Have you ever disliked a job so much you’ve wanted to quit- in a BIG way? Have you ever wanted to shout out your issues from the rooftops in one dramatic, cathartic moment? Maybe? Maybe not?
If you’re at all like Michael Stuban, a former employee of the Pennsylvania Turnpike Commission, then you might just quit and give everyone a piece of your mind. According to the Washington Post, Stuban was asked to send an exit questionnaire to the HR department before he retired. Fulfilling this request, Stuban wrote a sharply worded review of his time with the company and then decided to share those thoughts with the entire agency- all 2,000 employees.
Stuban’s questionnaire voices that he was unhappy with what he described as “the phoneyness” of the organization. He also mentioned “that executive-level management is ‘out of touch with the average employees’ and ‘only looking out for themselves. Everything is a state secret, no input is asked from the [employees] until after decisions are made [and] employees are kept in the dark.’”
Stuban essentially blew the whistle on his agency’s tendency toward being a transactional workplace. In his opinion, upper level management was not doing what was good for self and other. They were also not being clear, eschewing the golden rule ethic for disclosure of information important for employees to make good decisions.
Stuban’s story is more evidence that transactional behavior leads to conflict in the workplace. Let’s look harder at what the situation says about being clear and how to be create a more relational workplace.
First of all, let’s look at whether it was appropriate for Stuban to air his grievances in the way that he did. Saul Logan, Chairman of the Turnpike Commission, certainly didn’t think so. To start with, his ethics of disclosure vary from Stuban’s. Logan notes that he was “’running a Billion-dollar, with a B, organization. We can’t put everything out there.” Logan has likely looked at the information that could be shared and decided what he was off limits for disclosure. Yes, there is information that is off limits for disclosure to employees, but also not off limits for disclosure to the management. The relational question lies in where you draw the line between what is okay disclosure and what is off limits- and why you draw the line where you do. You have to think hard about those questions in order to make a relational choice that will benefit both the company and also employees and management.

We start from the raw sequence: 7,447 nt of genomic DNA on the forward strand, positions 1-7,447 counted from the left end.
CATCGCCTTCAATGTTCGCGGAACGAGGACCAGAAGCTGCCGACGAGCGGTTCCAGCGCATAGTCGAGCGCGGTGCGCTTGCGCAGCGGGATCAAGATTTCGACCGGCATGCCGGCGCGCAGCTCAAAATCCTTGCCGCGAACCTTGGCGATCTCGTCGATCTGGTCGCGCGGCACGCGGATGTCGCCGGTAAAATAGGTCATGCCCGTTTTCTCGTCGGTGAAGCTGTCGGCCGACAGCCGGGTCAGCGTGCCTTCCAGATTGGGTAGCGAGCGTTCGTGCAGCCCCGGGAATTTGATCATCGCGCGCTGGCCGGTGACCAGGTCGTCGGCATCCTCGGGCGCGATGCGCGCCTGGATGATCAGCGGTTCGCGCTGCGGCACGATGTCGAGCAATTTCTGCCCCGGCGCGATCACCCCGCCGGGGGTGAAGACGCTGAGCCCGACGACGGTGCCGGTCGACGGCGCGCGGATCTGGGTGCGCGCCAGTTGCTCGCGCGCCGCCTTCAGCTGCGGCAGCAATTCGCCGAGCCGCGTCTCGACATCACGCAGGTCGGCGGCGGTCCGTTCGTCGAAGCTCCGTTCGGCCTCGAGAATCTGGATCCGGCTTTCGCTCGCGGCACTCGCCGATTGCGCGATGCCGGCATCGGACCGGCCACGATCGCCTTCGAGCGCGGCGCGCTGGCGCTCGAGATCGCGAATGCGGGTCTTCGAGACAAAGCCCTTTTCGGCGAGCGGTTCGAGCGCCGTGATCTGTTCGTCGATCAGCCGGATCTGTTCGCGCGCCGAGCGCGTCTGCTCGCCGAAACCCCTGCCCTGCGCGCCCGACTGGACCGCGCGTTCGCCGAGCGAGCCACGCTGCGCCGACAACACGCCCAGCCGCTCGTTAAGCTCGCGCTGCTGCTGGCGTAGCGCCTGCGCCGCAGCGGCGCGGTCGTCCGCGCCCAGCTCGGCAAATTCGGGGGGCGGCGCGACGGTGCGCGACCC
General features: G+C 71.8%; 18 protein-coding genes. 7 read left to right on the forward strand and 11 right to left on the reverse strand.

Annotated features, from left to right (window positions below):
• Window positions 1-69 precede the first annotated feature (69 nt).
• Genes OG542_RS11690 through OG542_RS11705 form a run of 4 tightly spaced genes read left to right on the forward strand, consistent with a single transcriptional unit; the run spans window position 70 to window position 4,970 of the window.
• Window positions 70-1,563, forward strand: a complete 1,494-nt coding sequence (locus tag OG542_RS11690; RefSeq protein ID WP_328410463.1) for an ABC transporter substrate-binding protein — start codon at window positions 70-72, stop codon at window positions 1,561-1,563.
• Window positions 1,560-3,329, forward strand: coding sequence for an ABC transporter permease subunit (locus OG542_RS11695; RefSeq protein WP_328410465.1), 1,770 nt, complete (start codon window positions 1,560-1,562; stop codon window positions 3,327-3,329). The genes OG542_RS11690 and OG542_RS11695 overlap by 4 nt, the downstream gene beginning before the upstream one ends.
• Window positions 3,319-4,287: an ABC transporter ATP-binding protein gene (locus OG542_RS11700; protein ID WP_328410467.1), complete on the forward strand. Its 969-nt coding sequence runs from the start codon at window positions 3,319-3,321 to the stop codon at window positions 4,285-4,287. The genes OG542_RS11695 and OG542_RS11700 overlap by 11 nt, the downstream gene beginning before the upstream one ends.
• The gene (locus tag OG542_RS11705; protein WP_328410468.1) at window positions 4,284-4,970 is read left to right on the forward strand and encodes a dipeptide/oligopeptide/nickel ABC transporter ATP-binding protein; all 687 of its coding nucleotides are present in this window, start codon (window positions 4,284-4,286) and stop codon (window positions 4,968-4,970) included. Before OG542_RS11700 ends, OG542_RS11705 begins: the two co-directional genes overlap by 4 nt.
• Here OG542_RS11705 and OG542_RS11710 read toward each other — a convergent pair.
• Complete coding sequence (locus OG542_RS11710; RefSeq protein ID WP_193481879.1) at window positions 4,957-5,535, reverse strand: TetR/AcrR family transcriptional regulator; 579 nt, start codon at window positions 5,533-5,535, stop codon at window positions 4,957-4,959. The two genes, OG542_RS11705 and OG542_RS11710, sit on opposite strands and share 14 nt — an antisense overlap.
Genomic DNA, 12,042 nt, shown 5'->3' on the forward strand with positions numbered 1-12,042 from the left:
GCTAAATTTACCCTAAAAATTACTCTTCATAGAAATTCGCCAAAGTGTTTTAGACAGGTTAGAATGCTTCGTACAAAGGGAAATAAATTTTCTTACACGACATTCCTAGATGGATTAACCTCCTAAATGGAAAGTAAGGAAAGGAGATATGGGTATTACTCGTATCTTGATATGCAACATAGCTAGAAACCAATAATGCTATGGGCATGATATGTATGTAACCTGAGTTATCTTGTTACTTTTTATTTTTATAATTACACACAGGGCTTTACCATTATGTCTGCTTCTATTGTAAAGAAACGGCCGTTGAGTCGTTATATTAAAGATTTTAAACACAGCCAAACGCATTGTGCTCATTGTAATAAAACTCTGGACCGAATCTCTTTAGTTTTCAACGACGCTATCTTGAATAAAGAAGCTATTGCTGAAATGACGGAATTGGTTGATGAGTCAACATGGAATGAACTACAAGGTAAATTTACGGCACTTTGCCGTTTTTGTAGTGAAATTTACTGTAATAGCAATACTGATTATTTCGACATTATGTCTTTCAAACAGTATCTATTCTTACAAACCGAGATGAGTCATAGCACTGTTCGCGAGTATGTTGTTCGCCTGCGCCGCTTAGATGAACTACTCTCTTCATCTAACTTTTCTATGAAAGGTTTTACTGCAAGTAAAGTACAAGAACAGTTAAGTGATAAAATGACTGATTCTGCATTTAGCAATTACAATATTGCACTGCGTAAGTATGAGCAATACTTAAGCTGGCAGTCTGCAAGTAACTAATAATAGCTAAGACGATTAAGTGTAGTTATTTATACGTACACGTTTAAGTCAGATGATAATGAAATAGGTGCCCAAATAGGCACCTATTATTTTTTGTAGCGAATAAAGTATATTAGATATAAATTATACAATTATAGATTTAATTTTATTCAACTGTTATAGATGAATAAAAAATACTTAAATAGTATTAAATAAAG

Logan also notes “I would love to have received that criticism in a more constructive way because it does make you think. Should I have communicated more frequently? That’s a valid point.” Which leads us to another question: were opportunities provided for Stuban and other employees to give constructive criticism in a way that made them feel they were actually being heard? It’s one thing to ask Stuban to email a questionnaire back to HR, but it’s another for the HR representative (or even the upper level executives) to sit down, face to face, and actually engage with the employees about their concerns. If the employees felt as though they were being heard, then one of them wouldn’t have to blast a scathing review to the entire company in order to get their point across.
Perhaps Stuban was extreme in his decision to go out in a firey blaze of criticism, but it’s an important reminder of the importance of relational leadership. When leaders are operating on the basis of providing what is best for both self and other, more of their employees feel like valued members of their organizations and fewer employees are likely to “cc” the entire office on an email of which the subject line is: “I QUIT!!”